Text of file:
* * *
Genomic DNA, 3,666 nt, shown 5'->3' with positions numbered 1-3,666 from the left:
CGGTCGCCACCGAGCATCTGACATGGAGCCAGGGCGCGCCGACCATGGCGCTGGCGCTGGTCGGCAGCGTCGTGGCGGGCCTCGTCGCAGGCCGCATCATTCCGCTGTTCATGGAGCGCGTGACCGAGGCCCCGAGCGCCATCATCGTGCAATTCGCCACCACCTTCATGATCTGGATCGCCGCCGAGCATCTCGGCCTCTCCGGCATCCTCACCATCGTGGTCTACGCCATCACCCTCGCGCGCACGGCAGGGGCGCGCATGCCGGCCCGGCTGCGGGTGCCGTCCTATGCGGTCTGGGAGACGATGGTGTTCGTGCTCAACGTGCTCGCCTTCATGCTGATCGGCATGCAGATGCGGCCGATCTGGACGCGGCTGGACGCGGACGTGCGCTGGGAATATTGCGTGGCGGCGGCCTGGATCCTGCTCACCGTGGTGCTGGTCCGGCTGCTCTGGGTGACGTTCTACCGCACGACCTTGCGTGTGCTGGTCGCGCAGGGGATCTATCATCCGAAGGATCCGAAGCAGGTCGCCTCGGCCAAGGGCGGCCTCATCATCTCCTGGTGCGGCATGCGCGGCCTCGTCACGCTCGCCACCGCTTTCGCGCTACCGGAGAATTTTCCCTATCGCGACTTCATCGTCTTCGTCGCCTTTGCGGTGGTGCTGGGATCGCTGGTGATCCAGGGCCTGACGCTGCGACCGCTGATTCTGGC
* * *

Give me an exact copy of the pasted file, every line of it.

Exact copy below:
Genomic DNA, 3,666 nt, shown 5'->3' with positions numbered 1-3,666 from the left:
CGGTCGCCACCGAGCATCTGACATGGAGCCAGGGCGCGCCGACCATGGCGCTGGCGCTGGTCGGCAGCGTCGTGGCGGGCCTCGTCGCAGGCCGCATCATTCCGCTGTTCATGGAGCGCGTGACCGAGGCCCCGAGCGCCATCATCGTGCAATTCGCCACCACCTTCATGATCTGGATCGCCGCCGAGCATCTCGGCCTCTCCGGCATCCTCACCATCGTGGTCTACGCCATCACCCTCGCGCGCACGGCAGGGGCGCGCATGCCGGCCCGGCTGCGGGTGCCGTCCTATGCGGTCTGGGAGACGATGGTGTTCGTGCTCAACGTGCTCGCCTTCATGCTGATCGGCATGCAGATGCGGCCGATCTGGACGCGGCTGGACGCGGACGTGCGCTGGGAATATTGCGTGGCGGCGGCCTGGATCCTGCTCACCGTGGTGCTGGTCCGGCTGCTCTGGGTGACGTTCTACCGCACGACCTTGCGTGTGCTGGTCGCGCAGGGGATCTATCATCCGAAGGATCCGAAGCAGGTCGCCTCGGCCAAGGGCGGCCTCATCATCTCCTGGTGCGGCATGCGCGGCCTCGTCACGCTCGCCACCGCTTTCGCGCTACCGGAGAATTTTCCCTATCGCGACTTCATCGTCTTCGTCGCCTTTGCGGTGGTGCTGGGATCGCTGGTGATCCAGGGCCTGACGCTGCGACCGCTGATTCTGGC